At the outset of this countdown, the plan was to rank the top 32 quarterbacks in the NFL for the 2020 season, only considering quarterbacks currently on an NFL roster. Naturally, a week after the countdown began, a former NFL MVP, one that we'll discuss at length today, signed with the most successful sports franchise in the last 20 years. So here we are, getting to the top of our list for the top *33* quarterbacks for the 2020 NFL season.
Before we continue on the countdown, here's what we have revealed so far:
33. Mitchell Trubisky, Chicago Bears
32. Dwayne Haskins, Washington Football Team
31. Tua Tagovailoa, Miami Dolphins
30. Jarrett Stidham, New England Patriots
29. Nick Foles, Chicago Bears
28. Derek Carr, Las Vegas Raiders
27. Gardner Minshew, Jacksonville Jaguars
26. Teddy Bridgewater, Carolina Panthers
25. Ryan Tannehill, Tennessee Titans
24. Sam Darnold, New York Jets
23. Joe Burrow, Cincinnati Bengals
22. Daniel Jones, New York Giants
21. Jared Goff, Los Angeles Rams
20. Philip Rivers, Indianapolis Colts
19. Jimmy Garoppolo, San Francisco 49ers
18. Drew Lock, Denver Broncos
17. Baker Mayfield, Cleveland Browns
16. Ben Roethsliberger, Pittsburgh Steelers
Without further ado, here are quarterbacks No. 15-11 on our RADIO.COM Sports countdown:
15. Josh Allen, Buffalo Bills
Allen, the No. 7 overall pick in the 2017 NFL Draft, is perhaps as polarizing a quarterback as there is in the NFL right now. There's some that believe in his third season, the cannon-armed quarterback could develop into an MVP candidate. There are others who believe that Allen will always flash elite traits, but never be consistently accurate enough to be more than a middle-of-the-road quarterback. The truth is both sides probably are right - Allen's physical gifts give him an extremely high ceiling, but his floor probably is lower than other quarterbacks on this range of the countdown. After adding Stefon Diggs this offseason to a wide receiving corps that also includes Cole Beasley and John Brown, it would behoove offensive coordinator Brian Daboll to open up an offense that seemed very comfortable trying to win games 20-17 a season ago. If things click with Allen in his third season, he could find himself in the top seven on next year's countdown. Certainly, though, it's not difficult to imagine a scenario where he dips next year, be it because of inconsistent performances and/or not being able to stay on the field.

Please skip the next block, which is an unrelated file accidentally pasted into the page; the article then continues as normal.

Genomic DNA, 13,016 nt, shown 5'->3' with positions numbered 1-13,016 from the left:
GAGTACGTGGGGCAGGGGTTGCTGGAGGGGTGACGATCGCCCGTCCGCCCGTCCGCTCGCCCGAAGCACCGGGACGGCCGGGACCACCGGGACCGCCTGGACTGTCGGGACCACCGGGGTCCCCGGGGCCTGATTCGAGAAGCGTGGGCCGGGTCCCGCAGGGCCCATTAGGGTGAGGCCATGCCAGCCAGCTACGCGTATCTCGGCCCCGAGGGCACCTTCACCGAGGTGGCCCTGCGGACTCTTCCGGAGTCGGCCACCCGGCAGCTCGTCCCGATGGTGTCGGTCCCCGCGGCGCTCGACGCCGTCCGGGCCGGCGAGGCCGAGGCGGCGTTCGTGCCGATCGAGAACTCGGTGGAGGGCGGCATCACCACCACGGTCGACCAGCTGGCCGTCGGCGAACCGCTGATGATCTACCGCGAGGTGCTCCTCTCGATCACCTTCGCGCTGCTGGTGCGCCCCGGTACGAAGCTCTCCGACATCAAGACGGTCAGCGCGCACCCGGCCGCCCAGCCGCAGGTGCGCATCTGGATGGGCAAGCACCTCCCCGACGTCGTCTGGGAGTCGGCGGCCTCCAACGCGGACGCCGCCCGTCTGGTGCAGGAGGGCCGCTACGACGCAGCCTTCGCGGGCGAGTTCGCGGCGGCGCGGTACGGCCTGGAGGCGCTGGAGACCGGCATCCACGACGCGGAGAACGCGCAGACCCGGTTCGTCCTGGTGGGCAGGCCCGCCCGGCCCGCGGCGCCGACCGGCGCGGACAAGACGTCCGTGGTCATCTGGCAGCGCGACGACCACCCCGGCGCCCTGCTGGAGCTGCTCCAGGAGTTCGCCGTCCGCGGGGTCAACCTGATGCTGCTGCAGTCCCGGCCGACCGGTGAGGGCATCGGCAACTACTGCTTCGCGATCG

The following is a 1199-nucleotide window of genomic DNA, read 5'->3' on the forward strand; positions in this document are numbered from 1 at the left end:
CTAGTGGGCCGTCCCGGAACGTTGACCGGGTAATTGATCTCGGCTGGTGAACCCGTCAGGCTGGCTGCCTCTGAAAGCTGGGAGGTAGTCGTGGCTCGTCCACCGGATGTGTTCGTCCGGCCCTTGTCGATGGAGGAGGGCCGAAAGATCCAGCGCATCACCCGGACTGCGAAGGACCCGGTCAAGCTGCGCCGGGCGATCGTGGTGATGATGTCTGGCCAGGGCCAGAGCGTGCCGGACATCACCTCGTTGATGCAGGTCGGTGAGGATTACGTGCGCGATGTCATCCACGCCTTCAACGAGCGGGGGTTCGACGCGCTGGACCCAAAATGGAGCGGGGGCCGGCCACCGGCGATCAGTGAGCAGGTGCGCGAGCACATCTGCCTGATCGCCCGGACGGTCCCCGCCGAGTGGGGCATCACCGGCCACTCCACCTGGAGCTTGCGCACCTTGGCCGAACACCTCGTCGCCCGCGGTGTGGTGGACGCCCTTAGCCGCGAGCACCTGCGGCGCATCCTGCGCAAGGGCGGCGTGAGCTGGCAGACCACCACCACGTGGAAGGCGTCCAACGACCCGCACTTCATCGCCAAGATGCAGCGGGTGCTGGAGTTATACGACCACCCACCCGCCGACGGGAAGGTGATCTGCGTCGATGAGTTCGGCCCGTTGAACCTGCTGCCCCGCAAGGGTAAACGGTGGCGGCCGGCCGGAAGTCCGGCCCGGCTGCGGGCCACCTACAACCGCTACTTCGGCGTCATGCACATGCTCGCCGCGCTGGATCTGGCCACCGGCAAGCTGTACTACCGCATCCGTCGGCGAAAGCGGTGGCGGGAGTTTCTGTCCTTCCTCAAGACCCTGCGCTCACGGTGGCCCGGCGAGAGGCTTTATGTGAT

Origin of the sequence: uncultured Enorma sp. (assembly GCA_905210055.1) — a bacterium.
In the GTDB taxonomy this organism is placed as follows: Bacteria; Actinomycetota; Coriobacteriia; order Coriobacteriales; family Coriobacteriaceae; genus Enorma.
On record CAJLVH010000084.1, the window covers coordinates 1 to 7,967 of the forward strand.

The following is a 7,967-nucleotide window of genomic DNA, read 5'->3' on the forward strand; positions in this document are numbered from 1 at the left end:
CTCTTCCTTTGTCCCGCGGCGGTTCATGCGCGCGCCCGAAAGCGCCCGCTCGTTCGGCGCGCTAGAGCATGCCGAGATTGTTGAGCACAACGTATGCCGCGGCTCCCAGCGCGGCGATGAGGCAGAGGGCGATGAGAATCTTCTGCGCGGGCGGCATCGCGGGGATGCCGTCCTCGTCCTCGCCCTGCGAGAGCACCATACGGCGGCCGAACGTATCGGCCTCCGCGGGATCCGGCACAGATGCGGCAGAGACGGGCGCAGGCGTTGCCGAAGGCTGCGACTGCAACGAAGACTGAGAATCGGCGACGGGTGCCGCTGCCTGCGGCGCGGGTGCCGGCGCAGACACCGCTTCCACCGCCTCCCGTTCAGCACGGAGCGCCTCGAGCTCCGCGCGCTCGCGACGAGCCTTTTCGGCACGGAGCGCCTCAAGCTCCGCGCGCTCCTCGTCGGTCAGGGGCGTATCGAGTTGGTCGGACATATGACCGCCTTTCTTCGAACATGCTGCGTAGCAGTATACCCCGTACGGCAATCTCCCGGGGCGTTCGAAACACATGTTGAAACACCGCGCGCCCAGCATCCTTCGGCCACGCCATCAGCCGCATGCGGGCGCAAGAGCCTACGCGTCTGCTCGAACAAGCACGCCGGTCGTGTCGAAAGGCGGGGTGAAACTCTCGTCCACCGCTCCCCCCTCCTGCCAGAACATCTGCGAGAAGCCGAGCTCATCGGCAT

14. Kirk Cousins, Minnesota Vikings
Despite a tumultuous start to the season, Cousins turned in the finest season of his NFL career in 2019. In 15 games, he tossed 26 touchdowns to just six interceptions. He also got the monkey off his back with his first postseason victory, leading the Vikings to a 26-20 overtime NFC Wild Card Round victory over the Saints in New Orleans. However, while he inked a $66 million contract extension this offseason, the Vikings did trade Stefon Diggs to the Bills, and it's not currently clear exactly what Dalvin Cook plans to do in 2020, as he vies for a new contract. That said, the Vikings used one of their two first-round picks on former LSU wideout Justin Jefferson, and Alexander Mattison, Cook's back-up, did average 4.6 yards-per-carry a season ago. This is likely Cousins' ceiling on a list like this, but with Adam Thielen still in the fold in Minnesota, the Vikings should absolutely compete for a postseason spot in 2020.
13. Cam Newton, New England Patriots
Newton, the 2015 NFL MVP, is at this position because of belief in his natural talent and the coaching ability of Bill Belichick and Josh McDaniels. Still, a foot injury he ironically suffered during a preseason game in New England last year, limited Newton to just two games in 2019. He had shoulder surgery in January of 2019, which we haven't truly seen the results of yet. Additionally, it's not a slam dunk that after a COVID-19-destroyed offseason Newton will start over Jarrett Stidham to begin the season. We don't want to be the ones to bet against the 31-year-old, though.
12. Drew Brees, New Orleans Saints
In what is expected to the final season of his illustrious career, Brees returns with a Super Bowl-caliber group of support around him. Head coach Sean Payton is one of the greatest offensive minds in the history of the sport. Michael Thomas is on a Hall of Fame-pace in his early career, having racked up 5,512 yards in his first four NFL seasons. The Saints signed Emmanuel Sanders in the offseason, a key weapon in the San Francisco 49ers' run to the Super Bowl last season. Alvin Kamara figures to have a monster season in a contract year. Tight end Jared Cook is one of the most underappreciated players of his era. And whatever you think of Brees' likely successor, Taysom Hill, as a quarterback, he's an extremely valuable weapon in an offense. Brees, 41, is certainly good enough to lead the Saints back to the postseason. Whether he's capable of leading the Saints on a Super Bowl run - especially if he has to do so without the same type of home-field advantage typically associated with fans at Mercedes-Benz Superdome - is less clear.
11. Tom Brady, Tampa Bay Buccaneers
Even in what most viewed as an underwhelming final season in New England, Brady tossed 24 touchdowns to just six interceptions. He was aided by an excellent defense, but the Patriots did still go 12-4 in 2019, with Brady clearly uncomfortable with the weapons around him. He's now teamed up with Bruce Arians in Tampa Bay, and will have a dream team of offensive weapons to work with, including Mike Evans, Chris Godwin, Rob Gronkowski, Cameron Brate and O.J. Howard. If Brady finally hits a wall in his age-43 season, it would be hard to fault him. However, the guess here is that, at a minimum, he'll lead the Buccaneers to their first postseason appearance since 2007.